Naamah goes swimming in the floodwaters, thinks of her lover (a woman) she left behind in the flood, and begins to doubt why she and her family were chosen for this task of repopulating the earth. “The longer she is on the boat, the less she trusts Him, and His feelings toward her, and His choice of her for matriarch.”

Read if you’re into: Anita Diamant’s The Red Tent, feminist re-tellings, inventive fiction, up and coming Jewish authors. Get it here.

9. Sabrina & Corina by Kali Fajardo-Anstine (April)

sabrina & corina

Kali Fajardo-Anstine’s debut short story collection centers the stories of Latinas of Indigenous descent. The stories focus on families, gentrification, the concept of “home,” and so much more. Actually let’s just let one of my favorite writers Julia Alvarez do the talking…

Alvarez wrote, “Fajardo-Anstine is a fearless writer: her women are strong and scarred witnesses of the violations of their homelands, their culture, their bodies; her plots turn and surprise, unerring and organic in their comprehensiveness; her characters break your heart, but you keep on going because you know you are in the hands of a master… Her stories move through the heart of darkness and illuminate it with the soul of truth. Comparisons came to mind: the Alice Munro of the high plains, the Toni Morrison of indigenous Latinas—but why compare her to anybody? She is her own unique voice, and her work will easily find a place, not just in Latinx literature but in American literature and beyond.”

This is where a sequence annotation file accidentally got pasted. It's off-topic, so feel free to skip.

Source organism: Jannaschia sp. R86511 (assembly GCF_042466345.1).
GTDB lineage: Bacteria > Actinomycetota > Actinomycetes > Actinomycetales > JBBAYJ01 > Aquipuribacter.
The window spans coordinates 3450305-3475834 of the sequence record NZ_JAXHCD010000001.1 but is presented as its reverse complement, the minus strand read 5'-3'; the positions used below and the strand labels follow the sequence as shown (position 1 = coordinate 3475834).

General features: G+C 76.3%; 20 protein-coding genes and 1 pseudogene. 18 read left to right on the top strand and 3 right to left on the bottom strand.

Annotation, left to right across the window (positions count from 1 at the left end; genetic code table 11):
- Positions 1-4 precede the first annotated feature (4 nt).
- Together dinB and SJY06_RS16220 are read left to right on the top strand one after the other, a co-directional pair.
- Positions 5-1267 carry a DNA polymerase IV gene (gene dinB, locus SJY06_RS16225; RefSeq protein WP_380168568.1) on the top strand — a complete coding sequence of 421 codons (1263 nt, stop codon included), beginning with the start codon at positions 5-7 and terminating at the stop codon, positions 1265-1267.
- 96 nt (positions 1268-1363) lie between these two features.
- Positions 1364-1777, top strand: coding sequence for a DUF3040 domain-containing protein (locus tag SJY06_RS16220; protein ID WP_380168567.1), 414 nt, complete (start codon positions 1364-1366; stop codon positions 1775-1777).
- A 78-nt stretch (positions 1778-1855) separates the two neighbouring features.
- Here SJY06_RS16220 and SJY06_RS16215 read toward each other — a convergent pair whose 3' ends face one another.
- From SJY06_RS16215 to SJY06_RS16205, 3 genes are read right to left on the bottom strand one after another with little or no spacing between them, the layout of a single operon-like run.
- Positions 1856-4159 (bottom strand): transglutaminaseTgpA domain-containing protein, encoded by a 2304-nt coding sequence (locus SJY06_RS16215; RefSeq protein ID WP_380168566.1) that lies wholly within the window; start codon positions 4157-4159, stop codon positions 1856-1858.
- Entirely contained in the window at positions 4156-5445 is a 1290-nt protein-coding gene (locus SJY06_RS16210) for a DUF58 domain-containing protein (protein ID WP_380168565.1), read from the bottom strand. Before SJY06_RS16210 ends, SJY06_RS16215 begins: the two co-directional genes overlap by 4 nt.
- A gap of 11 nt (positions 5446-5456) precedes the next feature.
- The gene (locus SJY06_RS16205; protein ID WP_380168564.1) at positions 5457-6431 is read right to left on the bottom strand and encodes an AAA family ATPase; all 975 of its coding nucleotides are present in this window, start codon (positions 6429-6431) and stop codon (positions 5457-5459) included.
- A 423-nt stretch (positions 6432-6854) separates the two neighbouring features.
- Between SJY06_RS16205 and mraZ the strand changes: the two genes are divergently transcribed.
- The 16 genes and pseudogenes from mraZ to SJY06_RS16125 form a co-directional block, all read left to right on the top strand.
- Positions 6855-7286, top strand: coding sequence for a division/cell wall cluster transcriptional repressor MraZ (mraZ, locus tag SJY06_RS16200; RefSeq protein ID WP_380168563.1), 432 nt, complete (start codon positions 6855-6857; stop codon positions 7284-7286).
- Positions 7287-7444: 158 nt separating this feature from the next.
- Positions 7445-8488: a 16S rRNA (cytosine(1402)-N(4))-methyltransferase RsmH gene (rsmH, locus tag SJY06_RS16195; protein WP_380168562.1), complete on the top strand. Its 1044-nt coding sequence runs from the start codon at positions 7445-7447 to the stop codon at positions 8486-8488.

Read if you’re into: short stories, family narratives, and women-centered stories. Get it here.

10. Trust Exercise by Susan Choi (April)

I don’t know what I can write without spoiling you on this twisty, narrative-defying book. But I shall try!!

In the early 1980s, students attend a performing arts school in Florida. There are two main characters, Sarah and David, and a manipulative acting teacher with hazy questions of consent. There’s teenage horniness and wanting to drive and all your normal high school shenanigans! And then, halfway through, Susan Choi flips the perspective. Suddenly you have no idea what to believe — rather, who you should trust. (Get it? The book is called Trust Exercise after all!) It’s a weird but worthwhile read.